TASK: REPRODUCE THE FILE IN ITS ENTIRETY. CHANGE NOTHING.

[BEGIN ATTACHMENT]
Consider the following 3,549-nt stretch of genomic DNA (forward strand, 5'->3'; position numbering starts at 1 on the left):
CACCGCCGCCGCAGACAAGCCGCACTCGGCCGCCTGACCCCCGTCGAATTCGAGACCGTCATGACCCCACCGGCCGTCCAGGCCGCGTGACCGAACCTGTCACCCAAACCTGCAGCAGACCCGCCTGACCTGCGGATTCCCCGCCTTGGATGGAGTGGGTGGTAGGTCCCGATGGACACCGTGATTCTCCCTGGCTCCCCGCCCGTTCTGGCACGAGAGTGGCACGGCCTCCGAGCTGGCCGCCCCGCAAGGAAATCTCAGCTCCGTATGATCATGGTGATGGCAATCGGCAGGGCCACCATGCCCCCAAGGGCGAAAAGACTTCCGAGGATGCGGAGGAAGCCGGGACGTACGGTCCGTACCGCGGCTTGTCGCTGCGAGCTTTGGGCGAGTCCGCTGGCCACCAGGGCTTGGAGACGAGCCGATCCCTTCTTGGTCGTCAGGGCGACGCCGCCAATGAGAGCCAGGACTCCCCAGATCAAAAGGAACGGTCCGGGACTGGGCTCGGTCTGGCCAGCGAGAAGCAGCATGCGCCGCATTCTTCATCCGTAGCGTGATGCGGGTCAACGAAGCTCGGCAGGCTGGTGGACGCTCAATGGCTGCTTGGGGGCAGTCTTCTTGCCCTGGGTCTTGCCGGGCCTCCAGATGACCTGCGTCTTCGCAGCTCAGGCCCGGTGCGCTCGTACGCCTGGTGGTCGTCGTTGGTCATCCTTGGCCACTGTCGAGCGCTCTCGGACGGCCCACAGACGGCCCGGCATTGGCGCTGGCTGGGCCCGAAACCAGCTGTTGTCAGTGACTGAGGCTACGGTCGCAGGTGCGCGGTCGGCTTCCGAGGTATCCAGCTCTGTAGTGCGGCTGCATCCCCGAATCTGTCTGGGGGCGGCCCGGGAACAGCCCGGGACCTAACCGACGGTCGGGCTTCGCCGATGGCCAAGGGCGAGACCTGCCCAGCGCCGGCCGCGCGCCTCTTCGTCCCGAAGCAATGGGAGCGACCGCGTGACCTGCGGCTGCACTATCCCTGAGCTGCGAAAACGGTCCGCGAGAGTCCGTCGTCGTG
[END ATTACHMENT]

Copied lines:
Consider the following 3,549-nt stretch of genomic DNA (forward strand, 5'->3'; position numbering starts at 1 on the left):
CACCGCCGCCGCAGACAAGCCGCACTCGGCCGCCTGACCCCCGTCGAATTCGAGACCGTCATGACCCCACCGGCCGTCCAGGCCGCGTGACCGAACCTGTCACCCAAACCTGCAGCAGACCCGCCTGACCTGCGGATTCCCCGCCTTGGATGGAGTGGGTGGTAGGTCCCGATGGACACCGTGATTCTCCCTGGCTCCCCGCCCGTTCTGGCACGAGAGTGGCACGGCCTCCGAGCTGGCCGCCCCGCAAGGAAATCTCAGCTCCGTATGATCATGGTGATGGCAATCGGCAGGGCCACCATGCCCCCAAGGGCGAAAAGACTTCCGAGGATGCGGAGGAAGCCGGGACGTACGGTCCGTACCGCGGCTTGTCGCTGCGAGCTTTGGGCGAGTCCGCTGGCCACCAGGGCTTGGAGACGAGCCGATCCCTTCTTGGTCGTCAGGGCGACGCCGCCAATGAGAGCCAGGACTCCCCAGATCAAAAGGAACGGTCCGGGACTGGGCTCGGTCTGGCCAGCGAGAAGCAGCATGCGCCGCATTCTTCATCCGTAGCGTGATGCGGGTCAACGAAGCTCGGCAGGCTGGTGGACGCTCAATGGCTGCTTGGGGGCAGTCTTCTTGCCCTGGGTCTTGCCGGGCCTCCAGATGACCTGCGTCTTCGCAGCTCAGGCCCGGTGCGCTCGTACGCCTGGTGGTCGTCGTTGGTCATCCTTGGCCACTGTCGAGCGCTCTCGGACGGCCCACAGACGGCCCGGCATTGGCGCTGGCTGGGCCCGAAACCAGCTGTTGTCAGTGACTGAGGCTACGGTCGCAGGTGCGCGGTCGGCTTCCGAGGTATCCAGCTCTGTAGTGCGGCTGCATCCCCGAATCTGTCTGGGGGCGGCCCGGGAACAGCCCGGGACCTAACCGACGGTCGGGCTTCGCCGATGGCCAAGGGCGAGACCTGCCCAGCGCCGGCCGCGCGCCTCTTCGTCCCGAAGCAATGGGAGCGACCGCGTGACCTGCGGCTGCACTATCCCTGAGCTGCGAAAACGGTCCGCGAGAGTCCGTCGTCGTG